On November 5, 2024, voters in the United States will cast their next ballots in a federal election that could have important implications for the US government’s ability to address ongoing human rights violations. But one year before voters head to the polls, voting rights in the US face daunting challenges.
The 2020 and 2022 elections showed how democratic institutions in the US are vulnerable to misinformation and disinformation on media platforms, intimidation of election officials, and election interference. Experts have raised concerns that these threats will likely reappear during the next national election. If officials do not act swiftly to address these challenges, as well as the increasing number of laws that make it harder for everyone to participate in the democratic process, voting rights in 2024 will be severely undermined.
According to the Brennan Center for Justice, at least 14 states have passed laws in 2023 that make voting more difficult. A federal court is currently hearing a challenge to SB1, a Texas law that narrows the right to vote by restricting absentee and mail-in voting and limiting voter assistance programs for older people and people with disabilities. North Carolina lawmakers recently passed election laws with several concerning provisions, including new barriers for voters who chose to participate in early voting.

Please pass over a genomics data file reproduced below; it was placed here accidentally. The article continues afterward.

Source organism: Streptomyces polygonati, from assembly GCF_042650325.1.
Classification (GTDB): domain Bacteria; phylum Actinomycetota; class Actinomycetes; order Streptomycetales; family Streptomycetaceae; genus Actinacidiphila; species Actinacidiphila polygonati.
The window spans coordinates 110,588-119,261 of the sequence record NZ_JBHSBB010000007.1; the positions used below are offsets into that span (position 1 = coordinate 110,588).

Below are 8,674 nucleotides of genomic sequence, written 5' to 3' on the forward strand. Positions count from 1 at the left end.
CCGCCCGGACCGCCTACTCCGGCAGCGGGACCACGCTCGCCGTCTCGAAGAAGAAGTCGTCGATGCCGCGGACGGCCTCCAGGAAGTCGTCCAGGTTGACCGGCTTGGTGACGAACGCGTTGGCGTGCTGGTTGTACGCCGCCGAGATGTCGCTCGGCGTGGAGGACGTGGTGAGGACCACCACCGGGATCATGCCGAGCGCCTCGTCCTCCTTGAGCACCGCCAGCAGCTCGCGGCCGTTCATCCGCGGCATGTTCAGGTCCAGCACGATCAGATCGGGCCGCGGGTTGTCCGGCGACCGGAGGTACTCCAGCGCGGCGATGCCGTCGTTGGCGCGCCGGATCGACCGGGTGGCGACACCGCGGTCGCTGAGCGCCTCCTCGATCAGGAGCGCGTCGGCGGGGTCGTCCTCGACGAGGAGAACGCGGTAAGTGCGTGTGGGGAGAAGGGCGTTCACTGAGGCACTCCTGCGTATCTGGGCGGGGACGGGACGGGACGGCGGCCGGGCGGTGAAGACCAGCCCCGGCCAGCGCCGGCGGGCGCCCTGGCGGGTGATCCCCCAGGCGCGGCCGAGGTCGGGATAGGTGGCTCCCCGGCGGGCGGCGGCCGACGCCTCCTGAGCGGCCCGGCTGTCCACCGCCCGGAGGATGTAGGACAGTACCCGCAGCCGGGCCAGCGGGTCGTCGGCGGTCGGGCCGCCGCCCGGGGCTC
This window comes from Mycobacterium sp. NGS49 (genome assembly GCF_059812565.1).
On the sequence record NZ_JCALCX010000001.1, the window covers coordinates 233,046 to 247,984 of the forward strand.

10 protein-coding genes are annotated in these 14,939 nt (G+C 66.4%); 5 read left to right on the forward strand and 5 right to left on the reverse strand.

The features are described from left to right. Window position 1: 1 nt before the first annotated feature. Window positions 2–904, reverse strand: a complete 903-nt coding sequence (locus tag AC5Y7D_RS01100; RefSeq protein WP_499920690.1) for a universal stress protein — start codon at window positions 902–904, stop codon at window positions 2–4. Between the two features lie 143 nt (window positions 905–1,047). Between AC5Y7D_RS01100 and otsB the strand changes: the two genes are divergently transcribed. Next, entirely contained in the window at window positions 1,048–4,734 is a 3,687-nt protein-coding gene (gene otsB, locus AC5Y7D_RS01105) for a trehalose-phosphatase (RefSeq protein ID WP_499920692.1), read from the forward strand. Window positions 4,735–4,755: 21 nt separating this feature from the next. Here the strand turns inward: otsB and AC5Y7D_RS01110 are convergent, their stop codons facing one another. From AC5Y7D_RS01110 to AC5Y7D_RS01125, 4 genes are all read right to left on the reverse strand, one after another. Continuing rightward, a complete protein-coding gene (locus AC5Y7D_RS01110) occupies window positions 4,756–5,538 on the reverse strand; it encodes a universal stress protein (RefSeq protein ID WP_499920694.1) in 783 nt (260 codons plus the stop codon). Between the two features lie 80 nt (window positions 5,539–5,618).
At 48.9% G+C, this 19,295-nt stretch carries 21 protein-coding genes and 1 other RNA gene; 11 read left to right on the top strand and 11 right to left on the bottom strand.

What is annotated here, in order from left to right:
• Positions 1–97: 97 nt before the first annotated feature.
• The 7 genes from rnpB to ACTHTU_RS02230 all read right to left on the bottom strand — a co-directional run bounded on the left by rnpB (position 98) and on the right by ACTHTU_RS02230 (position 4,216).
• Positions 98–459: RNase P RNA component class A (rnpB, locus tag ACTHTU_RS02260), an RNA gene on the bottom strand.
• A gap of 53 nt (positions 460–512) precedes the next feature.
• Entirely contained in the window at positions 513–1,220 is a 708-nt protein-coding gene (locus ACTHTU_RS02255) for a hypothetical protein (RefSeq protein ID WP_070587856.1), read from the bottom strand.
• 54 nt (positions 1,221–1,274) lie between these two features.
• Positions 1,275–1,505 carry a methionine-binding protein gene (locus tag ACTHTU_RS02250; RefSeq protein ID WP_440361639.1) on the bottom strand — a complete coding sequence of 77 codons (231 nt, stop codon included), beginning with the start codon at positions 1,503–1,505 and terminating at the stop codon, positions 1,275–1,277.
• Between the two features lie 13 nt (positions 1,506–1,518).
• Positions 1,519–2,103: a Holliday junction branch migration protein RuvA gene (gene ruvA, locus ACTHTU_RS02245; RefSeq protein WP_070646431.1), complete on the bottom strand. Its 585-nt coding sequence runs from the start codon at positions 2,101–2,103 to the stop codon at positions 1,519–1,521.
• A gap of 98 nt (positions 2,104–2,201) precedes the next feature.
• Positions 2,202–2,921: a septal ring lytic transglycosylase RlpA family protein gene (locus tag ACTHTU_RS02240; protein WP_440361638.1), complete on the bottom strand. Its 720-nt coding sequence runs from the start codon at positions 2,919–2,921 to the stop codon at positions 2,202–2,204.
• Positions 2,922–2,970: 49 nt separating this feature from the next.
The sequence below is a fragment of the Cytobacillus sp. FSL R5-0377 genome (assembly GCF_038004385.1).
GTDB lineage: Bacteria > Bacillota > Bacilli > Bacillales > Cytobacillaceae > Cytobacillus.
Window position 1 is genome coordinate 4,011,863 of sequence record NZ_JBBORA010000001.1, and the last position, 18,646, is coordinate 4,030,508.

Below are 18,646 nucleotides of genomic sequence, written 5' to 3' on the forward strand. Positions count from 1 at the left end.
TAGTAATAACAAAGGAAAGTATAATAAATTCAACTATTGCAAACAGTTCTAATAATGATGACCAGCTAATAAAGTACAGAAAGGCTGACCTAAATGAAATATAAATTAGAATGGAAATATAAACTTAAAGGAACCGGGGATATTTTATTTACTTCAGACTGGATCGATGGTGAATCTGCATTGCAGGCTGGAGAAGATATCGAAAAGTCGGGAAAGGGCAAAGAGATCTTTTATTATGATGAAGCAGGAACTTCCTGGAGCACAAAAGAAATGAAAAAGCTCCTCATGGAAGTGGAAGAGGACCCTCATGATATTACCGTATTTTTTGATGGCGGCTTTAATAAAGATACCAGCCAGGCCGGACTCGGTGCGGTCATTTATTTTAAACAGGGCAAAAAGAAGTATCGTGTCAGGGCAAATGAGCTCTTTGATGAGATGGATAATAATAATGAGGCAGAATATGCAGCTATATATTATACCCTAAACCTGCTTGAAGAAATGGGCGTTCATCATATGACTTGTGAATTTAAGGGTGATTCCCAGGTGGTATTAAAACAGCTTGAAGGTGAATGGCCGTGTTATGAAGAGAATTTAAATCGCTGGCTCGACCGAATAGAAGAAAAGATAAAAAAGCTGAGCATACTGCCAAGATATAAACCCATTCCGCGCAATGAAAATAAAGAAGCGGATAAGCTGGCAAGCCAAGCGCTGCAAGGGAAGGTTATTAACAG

Meanwhile, there have been other efforts in the right direction. In September, Congresswoman Terri Sewell (D-AL) reintroduced the John Lewis Voting Rights Advancement Act, which Human Rights Watch supports in 2023 and previously supported in 2021 and 2022. One of the bill’s key features is an updated “preclearance” provision that requires states and jurisdictions that have recently discriminated against voters to seek federal approval before changing election laws and maps. Preclearance was an essential protection of the 1965 Voting Rights Act, which the US Supreme Court overturned in 2013 through the case Shelby County v. Holder.
Congress should increase federal oversight of states that continue to discriminate against marginalized communities. This would bring the US in line with its obligations under international human rights law, preventing harm to voters in 2024 and beyond.